29 January 2019

A report has been published into the flooding which happened in St Leonard’s Road, Northampton, earlier this year to find out how it happened and what can be learnt.

The report – which was carried out independently by David Smith Associates – was commissioned by Northamptonshire County Council as the lead local flood authority (LLFA).

The surface water flooding on 27 May, 2018 was caused by intense heavy rainfall, which was experienced throughout south Northampton and also in Buckinghamshire and the West Midlands.

Rainfall data for the incident indicates that up to 93mm of rain may have fallen in just one hour in Wootton, compared to the monthly May average of 54mm.

The report states that the rainfall was beyond the design capacity of drainage systems across the St Leonard’s Road catchment area. This combined with the geography of the St Leonard’s Road area, which is situated in a localised bowl, led to excess surface water – up to 90cm deep in some places. The investigation identified that 70 properties on St Leonard’s Road were flooded internally and many more affected by the flooding.

It was reported that bags of refuse and loose litter, left outside properties for collection the following day, were moved by flood water to cover some road gullies and prevent them from draining flood water. Once these were removed water receded more quickly.

The investigation also revealed that whilst some drainage systems were reported to need maintenance and cleansing prior to the flooding incident, this was not the difference between the flood event occurring or not occurring.

Cllr Ian Morris, county council cabinet member for transport, highways and environment, said:

 

“Whenever there is an incident of this severity and impact it’s essential that a full investigation is carried out to find out exactly how it happened.

“This is important so that lessons can be learned to try and minimise the risk of this sort of thing happening again.

“What we have discovered here though is that this was a freak storm that deposited up to twice the monthly rainfall over the period of one hour and very little, if anything, could have been done to prevent it.

“However we will take heed of any recommendations as I’m sure our fellow partners will and work collaboratively to minimise the risk of flooding.”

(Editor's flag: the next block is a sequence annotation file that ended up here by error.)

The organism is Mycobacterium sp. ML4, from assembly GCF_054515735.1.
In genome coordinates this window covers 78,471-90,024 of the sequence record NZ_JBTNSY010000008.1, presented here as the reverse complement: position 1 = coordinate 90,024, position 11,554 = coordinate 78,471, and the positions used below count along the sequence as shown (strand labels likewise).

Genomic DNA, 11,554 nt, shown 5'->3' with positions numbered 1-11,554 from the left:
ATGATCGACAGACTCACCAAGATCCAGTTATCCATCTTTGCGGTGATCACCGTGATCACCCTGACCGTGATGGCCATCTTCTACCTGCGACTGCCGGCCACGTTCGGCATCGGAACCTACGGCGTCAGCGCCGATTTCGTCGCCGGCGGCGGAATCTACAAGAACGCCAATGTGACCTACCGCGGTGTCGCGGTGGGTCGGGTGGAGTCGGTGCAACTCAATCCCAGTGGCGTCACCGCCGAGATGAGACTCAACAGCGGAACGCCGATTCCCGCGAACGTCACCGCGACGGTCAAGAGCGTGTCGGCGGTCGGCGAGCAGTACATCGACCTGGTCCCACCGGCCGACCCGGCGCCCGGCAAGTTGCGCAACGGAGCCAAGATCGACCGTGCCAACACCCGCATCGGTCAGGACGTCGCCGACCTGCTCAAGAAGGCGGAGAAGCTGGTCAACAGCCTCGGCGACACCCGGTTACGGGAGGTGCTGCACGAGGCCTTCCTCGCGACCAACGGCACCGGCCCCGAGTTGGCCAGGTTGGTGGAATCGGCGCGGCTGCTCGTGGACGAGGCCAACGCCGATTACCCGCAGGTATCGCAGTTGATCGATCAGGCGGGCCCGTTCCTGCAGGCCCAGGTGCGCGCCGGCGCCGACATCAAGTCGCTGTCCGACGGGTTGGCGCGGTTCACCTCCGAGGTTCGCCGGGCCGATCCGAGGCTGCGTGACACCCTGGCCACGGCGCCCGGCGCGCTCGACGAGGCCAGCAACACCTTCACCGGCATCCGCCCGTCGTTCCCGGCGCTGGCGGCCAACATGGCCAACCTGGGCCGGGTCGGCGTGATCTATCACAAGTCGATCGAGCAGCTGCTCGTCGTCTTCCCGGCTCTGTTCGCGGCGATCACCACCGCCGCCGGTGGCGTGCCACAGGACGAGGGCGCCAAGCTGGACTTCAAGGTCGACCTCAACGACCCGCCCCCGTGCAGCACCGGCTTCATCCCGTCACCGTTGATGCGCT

The Met Office issued an amber warning for thunderstorms on Sunday night, however Northamptonshire was only on the extremities of the warning area, and it did not extend to Northampton itself. Additionally there were no community or property level resilience measures in place that could have been deployed.

There was a co-ordinated recovery response from emergency services, local authorities and other flood risk management authorities, including the Environment Agency and Anglian Water.

Flood investigation reports for other affected areas in Northampton will be published in the coming weeks.

Key Recommendations from the report

The suggestion that the LLFA coordinate with other flood risk management authorities to extend publicity of the existing information available in relation to flood risk on the Flood Toolkit website and consider further means to publicise this information to specific communities at risk of flooding.

That the LLFA should work with the community and risk management authorities to assess the viability of options for engineering schemes to reduce flood risk. This might include community level flood resilience measures, improving drainage to accommodate extreme rainfall events, providing attenuation storage areas and creating formal overland flood flow routes.

That local authorities, emergency services and other relevant response groups should continue to work together, and review their immediate and follow up response to the emergency.

Further recommendations include that owners of affected properties should consider preparing a household emergency plan or business continuity plan, and implementing property level resilience.

And that with support from flood risk management authorities, the community should make efforts to:

  • Appoint community flood wardens
  • Prepare a community emergency plan
  • Explore options for funding and contributions for schemes to manage surface water and flood risk.